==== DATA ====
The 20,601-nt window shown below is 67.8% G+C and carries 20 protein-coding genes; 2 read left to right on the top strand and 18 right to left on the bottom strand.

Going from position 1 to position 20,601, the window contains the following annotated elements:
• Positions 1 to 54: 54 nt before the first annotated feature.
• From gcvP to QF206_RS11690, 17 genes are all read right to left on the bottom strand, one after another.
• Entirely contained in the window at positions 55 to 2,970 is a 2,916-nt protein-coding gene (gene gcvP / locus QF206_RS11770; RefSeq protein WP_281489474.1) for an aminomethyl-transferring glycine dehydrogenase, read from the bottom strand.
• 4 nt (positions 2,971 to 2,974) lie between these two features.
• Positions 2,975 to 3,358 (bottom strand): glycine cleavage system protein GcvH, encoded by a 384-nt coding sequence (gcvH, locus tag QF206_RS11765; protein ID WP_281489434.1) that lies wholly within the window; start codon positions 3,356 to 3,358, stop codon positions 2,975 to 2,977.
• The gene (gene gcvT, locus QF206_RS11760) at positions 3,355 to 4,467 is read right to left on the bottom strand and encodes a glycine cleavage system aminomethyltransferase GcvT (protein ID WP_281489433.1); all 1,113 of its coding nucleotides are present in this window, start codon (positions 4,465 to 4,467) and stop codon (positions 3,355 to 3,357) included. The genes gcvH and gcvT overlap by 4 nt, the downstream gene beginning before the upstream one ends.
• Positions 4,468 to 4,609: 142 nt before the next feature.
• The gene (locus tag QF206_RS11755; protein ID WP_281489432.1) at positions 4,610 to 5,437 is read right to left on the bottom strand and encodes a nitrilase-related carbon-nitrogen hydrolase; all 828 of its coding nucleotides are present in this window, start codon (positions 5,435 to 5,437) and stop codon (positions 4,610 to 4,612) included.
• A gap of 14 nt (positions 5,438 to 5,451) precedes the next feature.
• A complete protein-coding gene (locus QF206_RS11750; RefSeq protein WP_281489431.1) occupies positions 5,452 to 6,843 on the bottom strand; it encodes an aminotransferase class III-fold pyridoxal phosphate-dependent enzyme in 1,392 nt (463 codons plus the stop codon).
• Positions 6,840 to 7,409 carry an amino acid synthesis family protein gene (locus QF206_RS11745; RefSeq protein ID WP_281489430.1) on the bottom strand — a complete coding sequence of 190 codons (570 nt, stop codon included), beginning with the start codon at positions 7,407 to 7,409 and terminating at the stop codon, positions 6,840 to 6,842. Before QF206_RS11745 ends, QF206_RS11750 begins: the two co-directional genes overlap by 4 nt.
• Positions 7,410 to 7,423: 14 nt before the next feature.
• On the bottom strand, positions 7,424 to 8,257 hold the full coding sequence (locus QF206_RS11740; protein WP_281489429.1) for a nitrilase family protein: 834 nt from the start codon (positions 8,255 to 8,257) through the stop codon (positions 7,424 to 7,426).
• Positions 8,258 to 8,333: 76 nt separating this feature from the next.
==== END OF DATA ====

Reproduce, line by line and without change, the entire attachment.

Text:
The 20,601-nt window shown below is 67.8% G+C and carries 20 protein-coding genes; 2 read left to right on the top strand and 18 right to left on the bottom strand.

Going from position 1 to position 20,601, the window contains the following annotated elements:
• Positions 1 to 54: 54 nt before the first annotated feature.
• From gcvP to QF206_RS11690, 17 genes are all read right to left on the bottom strand, one after another.
• Entirely contained in the window at positions 55 to 2,970 is a 2,916-nt protein-coding gene (gene gcvP / locus QF206_RS11770; RefSeq protein WP_281489474.1) for an aminomethyl-transferring glycine dehydrogenase, read from the bottom strand.
• 4 nt (positions 2,971 to 2,974) lie between these two features.
• Positions 2,975 to 3,358 (bottom strand): glycine cleavage system protein GcvH, encoded by a 384-nt coding sequence (gcvH, locus tag QF206_RS11765; protein ID WP_281489434.1) that lies wholly within the window; start codon positions 3,356 to 3,358, stop codon positions 2,975 to 2,977.
• The gene (gene gcvT, locus QF206_RS11760) at positions 3,355 to 4,467 is read right to left on the bottom strand and encodes a glycine cleavage system aminomethyltransferase GcvT (protein ID WP_281489433.1); all 1,113 of its coding nucleotides are present in this window, start codon (positions 4,465 to 4,467) and stop codon (positions 3,355 to 3,357) included. The genes gcvH and gcvT overlap by 4 nt, the downstream gene beginning before the upstream one ends.
• Positions 4,468 to 4,609: 142 nt before the next feature.
• The gene (locus tag QF206_RS11755; protein ID WP_281489432.1) at positions 4,610 to 5,437 is read right to left on the bottom strand and encodes a nitrilase-related carbon-nitrogen hydrolase; all 828 of its coding nucleotides are present in this window, start codon (positions 5,435 to 5,437) and stop codon (positions 4,610 to 4,612) included.
• A gap of 14 nt (positions 5,438 to 5,451) precedes the next feature.
• A complete protein-coding gene (locus QF206_RS11750; RefSeq protein WP_281489431.1) occupies positions 5,452 to 6,843 on the bottom strand; it encodes an aminotransferase class III-fold pyridoxal phosphate-dependent enzyme in 1,392 nt (463 codons plus the stop codon).
• Positions 6,840 to 7,409 carry an amino acid synthesis family protein gene (locus QF206_RS11745; RefSeq protein ID WP_281489430.1) on the bottom strand — a complete coding sequence of 190 codons (570 nt, stop codon included), beginning with the start codon at positions 7,407 to 7,409 and terminating at the stop codon, positions 6,840 to 6,842. Before QF206_RS11745 ends, QF206_RS11750 begins: the two co-directional genes overlap by 4 nt.
• Positions 7,410 to 7,423: 14 nt before the next feature.
• On the bottom strand, positions 7,424 to 8,257 hold the full coding sequence (locus QF206_RS11740; protein WP_281489429.1) for a nitrilase family protein: 834 nt from the start codon (positions 8,255 to 8,257) through the stop codon (positions 7,424 to 7,426).
• Positions 8,258 to 8,333: 76 nt separating this feature from the next.